Many businesses are founded and run by a husband and
wife team. What happens to the business if they
The 'clean break' principle
The Family Court's position is that whenever possible, there
should be a clean break between ex-spouses. This means a property
settlement, with the combined asset pool being broken into two
chunks. When the assets include a business, the property split can
take place in a number of ways.
Value of the business is offset by other
The best scenario is when there are additional assets to be
divided. For example, if the business is valued at $500,000, there
is other property in the asset pool with roughly the same value and
the court determines that the appropriate division is 50/50,
it's easy to do a straight swap or split.
Property settlement from company profits over
Obviously, for this to work, the company has to be profitable.
Secondly, there needs to be an element of trust between ex-spouses,
because if only one of them is working in the business, the other
can't necessarily gauge whether the profit on the books is
Lawyers can provide for certain disclosures, such as the books
being checked by an independent accountant. You also need fair and
adequate default provisions, so that if the agreed instalments are
not paid, then and only then is the business sold.
Borrowing money so one spouse can buy out the
This is possible if the company's assets are sufficiently
valuable for a financial institution to accept them as
Selling the business on the open market
Clearly, if the company makes a good profit, owns valuable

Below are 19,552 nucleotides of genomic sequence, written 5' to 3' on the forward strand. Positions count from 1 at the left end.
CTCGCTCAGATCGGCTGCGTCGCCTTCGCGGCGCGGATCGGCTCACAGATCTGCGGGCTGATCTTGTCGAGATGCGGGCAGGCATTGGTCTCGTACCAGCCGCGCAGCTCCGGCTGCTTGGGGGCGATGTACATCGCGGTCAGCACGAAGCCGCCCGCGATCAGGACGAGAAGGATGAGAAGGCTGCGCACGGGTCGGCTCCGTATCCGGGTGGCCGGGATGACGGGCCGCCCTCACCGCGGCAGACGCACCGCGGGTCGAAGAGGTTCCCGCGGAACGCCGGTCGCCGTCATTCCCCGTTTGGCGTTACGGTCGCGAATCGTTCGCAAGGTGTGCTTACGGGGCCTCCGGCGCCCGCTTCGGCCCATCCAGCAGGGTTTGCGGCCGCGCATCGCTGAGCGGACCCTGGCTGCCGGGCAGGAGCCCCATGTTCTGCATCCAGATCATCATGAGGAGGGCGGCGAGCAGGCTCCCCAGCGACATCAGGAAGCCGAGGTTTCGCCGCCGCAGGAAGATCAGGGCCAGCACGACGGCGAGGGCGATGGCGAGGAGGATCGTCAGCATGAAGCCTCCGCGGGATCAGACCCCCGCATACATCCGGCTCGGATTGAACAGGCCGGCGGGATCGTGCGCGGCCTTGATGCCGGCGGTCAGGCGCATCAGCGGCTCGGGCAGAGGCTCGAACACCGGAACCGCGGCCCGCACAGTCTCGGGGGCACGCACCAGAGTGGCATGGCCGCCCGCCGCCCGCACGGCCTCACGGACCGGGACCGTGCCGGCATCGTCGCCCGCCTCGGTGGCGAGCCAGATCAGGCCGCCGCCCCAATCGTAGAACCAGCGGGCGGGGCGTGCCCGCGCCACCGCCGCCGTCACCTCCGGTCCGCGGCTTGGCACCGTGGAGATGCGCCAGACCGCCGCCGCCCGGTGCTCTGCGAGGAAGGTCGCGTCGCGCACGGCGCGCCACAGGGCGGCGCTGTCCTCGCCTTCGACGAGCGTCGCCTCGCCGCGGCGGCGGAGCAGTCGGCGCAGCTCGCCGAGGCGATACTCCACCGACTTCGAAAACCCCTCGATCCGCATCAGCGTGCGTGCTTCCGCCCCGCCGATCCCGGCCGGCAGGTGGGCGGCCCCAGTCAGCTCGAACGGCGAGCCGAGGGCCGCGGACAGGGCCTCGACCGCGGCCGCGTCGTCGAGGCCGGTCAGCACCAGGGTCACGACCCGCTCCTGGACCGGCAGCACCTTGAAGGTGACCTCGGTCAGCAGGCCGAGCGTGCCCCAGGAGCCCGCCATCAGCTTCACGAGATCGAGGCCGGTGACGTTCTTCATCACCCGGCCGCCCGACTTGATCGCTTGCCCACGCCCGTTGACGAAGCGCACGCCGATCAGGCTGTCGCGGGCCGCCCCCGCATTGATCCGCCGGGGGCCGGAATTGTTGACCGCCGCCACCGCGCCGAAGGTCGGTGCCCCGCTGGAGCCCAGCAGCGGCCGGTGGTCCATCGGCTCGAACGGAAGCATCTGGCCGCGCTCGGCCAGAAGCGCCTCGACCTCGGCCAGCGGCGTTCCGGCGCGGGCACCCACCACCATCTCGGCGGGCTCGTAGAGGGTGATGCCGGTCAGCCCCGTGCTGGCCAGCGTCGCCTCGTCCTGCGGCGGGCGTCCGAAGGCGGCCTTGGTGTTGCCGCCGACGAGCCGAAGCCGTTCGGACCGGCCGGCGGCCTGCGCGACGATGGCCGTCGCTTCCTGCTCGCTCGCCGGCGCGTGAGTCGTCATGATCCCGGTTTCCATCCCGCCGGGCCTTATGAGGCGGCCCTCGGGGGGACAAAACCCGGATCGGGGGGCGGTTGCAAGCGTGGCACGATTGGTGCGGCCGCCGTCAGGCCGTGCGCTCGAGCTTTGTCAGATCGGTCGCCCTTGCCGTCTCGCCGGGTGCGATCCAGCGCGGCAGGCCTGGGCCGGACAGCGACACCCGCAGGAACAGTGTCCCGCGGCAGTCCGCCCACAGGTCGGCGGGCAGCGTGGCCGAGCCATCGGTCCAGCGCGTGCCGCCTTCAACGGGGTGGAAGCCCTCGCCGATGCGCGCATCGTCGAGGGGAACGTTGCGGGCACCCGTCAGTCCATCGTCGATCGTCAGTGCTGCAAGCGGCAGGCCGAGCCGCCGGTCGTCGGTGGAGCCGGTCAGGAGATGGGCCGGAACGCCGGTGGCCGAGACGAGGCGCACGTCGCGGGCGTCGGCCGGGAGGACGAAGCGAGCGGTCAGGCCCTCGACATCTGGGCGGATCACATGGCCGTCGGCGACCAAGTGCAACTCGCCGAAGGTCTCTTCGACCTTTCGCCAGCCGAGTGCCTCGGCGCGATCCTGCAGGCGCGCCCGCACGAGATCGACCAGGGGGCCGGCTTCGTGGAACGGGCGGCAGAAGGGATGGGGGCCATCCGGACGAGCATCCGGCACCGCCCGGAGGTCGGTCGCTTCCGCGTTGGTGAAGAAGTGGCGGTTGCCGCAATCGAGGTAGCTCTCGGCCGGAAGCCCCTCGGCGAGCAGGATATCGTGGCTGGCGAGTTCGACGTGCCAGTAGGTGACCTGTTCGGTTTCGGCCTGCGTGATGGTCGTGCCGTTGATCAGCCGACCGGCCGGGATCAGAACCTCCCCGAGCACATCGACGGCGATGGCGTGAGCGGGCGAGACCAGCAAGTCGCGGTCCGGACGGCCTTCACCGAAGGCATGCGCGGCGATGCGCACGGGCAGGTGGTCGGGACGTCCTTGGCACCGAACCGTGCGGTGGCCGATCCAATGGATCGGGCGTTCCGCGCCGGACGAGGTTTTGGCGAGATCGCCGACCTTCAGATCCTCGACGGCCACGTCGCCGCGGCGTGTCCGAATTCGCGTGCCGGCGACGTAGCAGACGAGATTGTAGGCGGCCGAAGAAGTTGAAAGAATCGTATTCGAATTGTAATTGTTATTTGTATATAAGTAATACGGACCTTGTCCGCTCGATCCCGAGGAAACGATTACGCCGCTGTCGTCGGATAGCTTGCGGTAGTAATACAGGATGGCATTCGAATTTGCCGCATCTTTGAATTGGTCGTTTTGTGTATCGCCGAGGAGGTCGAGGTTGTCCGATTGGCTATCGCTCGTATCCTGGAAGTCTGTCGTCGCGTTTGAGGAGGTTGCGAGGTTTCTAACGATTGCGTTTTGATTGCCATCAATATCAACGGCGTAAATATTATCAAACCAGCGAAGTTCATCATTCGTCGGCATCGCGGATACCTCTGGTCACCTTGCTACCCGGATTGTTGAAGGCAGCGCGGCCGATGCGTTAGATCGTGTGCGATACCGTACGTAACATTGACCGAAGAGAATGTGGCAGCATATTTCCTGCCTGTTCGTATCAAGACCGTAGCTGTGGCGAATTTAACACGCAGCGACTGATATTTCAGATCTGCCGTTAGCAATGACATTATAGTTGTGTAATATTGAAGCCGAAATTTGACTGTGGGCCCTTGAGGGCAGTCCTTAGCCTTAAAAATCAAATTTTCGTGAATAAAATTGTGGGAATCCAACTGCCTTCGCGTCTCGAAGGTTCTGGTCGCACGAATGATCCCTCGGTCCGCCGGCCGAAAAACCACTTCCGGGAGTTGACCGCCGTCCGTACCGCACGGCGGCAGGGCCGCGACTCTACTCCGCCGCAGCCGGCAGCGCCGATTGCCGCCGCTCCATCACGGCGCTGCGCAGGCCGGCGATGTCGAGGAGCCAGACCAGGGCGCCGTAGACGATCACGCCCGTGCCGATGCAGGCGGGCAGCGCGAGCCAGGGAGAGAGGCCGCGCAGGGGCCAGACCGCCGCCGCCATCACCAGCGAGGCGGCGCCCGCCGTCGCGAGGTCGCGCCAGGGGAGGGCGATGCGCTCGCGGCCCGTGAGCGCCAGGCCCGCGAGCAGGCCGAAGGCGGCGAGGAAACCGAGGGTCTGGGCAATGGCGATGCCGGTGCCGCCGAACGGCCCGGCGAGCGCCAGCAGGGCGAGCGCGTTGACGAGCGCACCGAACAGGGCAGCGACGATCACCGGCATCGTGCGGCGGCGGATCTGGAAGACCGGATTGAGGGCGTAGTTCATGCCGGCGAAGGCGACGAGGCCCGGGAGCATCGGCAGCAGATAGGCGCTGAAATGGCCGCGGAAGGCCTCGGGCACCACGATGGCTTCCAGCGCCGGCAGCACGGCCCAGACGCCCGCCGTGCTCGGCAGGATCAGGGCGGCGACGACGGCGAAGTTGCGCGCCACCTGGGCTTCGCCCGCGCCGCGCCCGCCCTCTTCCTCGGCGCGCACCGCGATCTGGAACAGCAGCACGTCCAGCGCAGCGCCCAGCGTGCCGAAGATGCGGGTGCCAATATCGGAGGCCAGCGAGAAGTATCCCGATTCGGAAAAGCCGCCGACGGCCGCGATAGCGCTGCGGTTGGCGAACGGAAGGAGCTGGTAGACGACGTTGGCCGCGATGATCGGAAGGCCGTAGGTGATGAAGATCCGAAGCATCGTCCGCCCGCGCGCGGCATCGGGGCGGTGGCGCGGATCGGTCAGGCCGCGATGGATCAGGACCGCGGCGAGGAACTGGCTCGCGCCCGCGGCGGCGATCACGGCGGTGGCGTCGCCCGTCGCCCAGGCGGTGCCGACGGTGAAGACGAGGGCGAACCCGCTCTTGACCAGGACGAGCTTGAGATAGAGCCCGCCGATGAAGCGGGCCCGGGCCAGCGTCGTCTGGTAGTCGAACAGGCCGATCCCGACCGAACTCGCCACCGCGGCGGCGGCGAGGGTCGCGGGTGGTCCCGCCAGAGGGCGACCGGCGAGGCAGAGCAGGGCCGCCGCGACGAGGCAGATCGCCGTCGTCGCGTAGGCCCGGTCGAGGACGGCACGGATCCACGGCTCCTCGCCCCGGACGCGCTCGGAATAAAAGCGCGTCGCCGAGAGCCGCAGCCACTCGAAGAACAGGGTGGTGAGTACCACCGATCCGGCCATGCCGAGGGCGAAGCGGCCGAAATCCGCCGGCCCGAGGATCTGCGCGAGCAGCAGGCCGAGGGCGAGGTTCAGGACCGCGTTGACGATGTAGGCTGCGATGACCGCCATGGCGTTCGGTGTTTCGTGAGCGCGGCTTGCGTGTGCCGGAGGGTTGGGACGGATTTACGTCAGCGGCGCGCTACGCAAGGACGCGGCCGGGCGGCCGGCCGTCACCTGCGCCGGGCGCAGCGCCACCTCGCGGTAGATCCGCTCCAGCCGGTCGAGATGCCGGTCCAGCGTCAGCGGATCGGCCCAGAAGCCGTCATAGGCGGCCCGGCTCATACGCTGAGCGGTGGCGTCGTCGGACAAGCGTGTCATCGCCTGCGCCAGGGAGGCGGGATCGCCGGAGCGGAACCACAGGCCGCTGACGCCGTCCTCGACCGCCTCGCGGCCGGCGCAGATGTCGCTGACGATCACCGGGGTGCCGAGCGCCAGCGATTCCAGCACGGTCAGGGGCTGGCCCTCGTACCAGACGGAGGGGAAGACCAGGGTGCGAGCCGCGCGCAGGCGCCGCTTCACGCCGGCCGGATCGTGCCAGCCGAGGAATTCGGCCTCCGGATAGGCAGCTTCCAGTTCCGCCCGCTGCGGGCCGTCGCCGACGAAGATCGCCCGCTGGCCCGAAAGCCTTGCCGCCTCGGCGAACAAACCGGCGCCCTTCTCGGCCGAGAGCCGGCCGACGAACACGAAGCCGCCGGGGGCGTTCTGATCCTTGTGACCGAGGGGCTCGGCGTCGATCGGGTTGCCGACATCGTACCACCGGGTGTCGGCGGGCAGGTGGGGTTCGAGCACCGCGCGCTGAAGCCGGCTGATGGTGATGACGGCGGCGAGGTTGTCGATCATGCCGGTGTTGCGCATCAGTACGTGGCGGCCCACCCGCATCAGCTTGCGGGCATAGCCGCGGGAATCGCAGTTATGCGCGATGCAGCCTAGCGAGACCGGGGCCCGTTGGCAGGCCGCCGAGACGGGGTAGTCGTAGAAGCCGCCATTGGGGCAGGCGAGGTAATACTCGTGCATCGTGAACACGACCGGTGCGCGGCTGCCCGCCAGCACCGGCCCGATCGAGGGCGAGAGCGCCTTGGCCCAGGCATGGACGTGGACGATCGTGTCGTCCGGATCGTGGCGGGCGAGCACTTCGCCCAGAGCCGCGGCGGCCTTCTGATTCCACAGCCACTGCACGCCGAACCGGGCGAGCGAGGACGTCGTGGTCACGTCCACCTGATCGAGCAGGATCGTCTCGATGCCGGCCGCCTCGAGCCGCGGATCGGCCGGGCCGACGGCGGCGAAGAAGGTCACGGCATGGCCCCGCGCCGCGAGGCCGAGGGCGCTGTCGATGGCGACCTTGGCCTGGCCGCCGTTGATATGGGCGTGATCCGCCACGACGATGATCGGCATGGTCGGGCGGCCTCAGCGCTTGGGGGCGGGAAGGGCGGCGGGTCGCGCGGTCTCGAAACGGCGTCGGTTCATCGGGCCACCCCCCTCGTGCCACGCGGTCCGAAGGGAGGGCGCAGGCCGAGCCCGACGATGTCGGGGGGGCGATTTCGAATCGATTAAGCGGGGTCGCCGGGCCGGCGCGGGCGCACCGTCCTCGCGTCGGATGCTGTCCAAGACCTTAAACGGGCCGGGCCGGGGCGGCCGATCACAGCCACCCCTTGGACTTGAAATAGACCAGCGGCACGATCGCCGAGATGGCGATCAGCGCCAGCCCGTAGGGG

intellectual property or has substantial assets (buildings or
land), it has a better chance of a successful sale than if it
doesn't. Ideally, the business should be at arm's length to
the proprietor, have good governance, employ qualified managers and
have a clear structure of responsibilities.
An SME running a system of production or manufacture is more
likely to be attractive to buyers than a professional services
company where the goodwill is attached to the proprietor.
Bringing in another investor
If the company's profits are to be paid to the
proprietor's former spouse instead of being reinvested in the
business and there is a risk that the company will be sold in the
case of default, it's unlikely that you will be able to attract
an arm's length investor. However, an interested relative like
a parent or new spouse may be prepared to help out.
Both people continue to operate the
This can happen when it is in the interests of both people or
there is no practical alternative, because the business is their
only asset and it cannot readily be carved up.
In some instances, couples have used consent orders in the
Family Court almost as a constitution of the company, setting out
how they will delegate tasks and manage affairs into the future.
I've seen other instances where employment contracts for the
husband and wife have been incorporated as an annexure to court
orders. This is very rare and usually only temporary, until there
are sufficient funds for one spouse to buy out the other.
Know when it's time to move on
Ultimately, successful businesses are built on successful
relationships. Couples who have separated or divorced are not
likely to be ideal long-term business partners, no matter how civil
their break-up was. And if you can no longer stand the sight or
sound of the person who used to be your life's partner,
it's best to pack up your kit bag and move on. Just make
sure that you look over the edge and plan your landing before
Swaab Attorneys was the highest ranking law firm and the
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The content of this article is intended to provide a general
guide to the subject matter. Specialist advice should be sought
about your specific circumstances.
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